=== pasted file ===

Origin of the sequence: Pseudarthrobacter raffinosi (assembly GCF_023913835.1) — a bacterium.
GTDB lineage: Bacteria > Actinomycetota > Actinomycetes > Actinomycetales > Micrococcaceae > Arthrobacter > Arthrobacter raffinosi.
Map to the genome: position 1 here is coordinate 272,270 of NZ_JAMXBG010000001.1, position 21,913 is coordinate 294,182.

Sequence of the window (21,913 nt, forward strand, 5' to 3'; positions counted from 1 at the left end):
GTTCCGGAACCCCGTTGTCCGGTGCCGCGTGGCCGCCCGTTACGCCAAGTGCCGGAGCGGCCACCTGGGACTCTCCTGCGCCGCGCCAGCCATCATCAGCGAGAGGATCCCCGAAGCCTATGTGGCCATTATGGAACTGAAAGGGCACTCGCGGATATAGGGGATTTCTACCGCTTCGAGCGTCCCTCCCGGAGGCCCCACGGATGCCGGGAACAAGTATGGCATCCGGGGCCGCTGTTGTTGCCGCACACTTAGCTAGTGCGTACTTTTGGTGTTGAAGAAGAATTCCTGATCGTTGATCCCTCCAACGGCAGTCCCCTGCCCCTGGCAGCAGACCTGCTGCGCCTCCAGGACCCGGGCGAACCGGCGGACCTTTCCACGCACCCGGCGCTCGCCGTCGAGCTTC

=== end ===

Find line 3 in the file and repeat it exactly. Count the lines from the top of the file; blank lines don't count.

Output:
Map to the genome: position 1 here is coordinate 272,270 of NZ_JAMXBG010000001.1, position 21,913 is coordinate 294,182.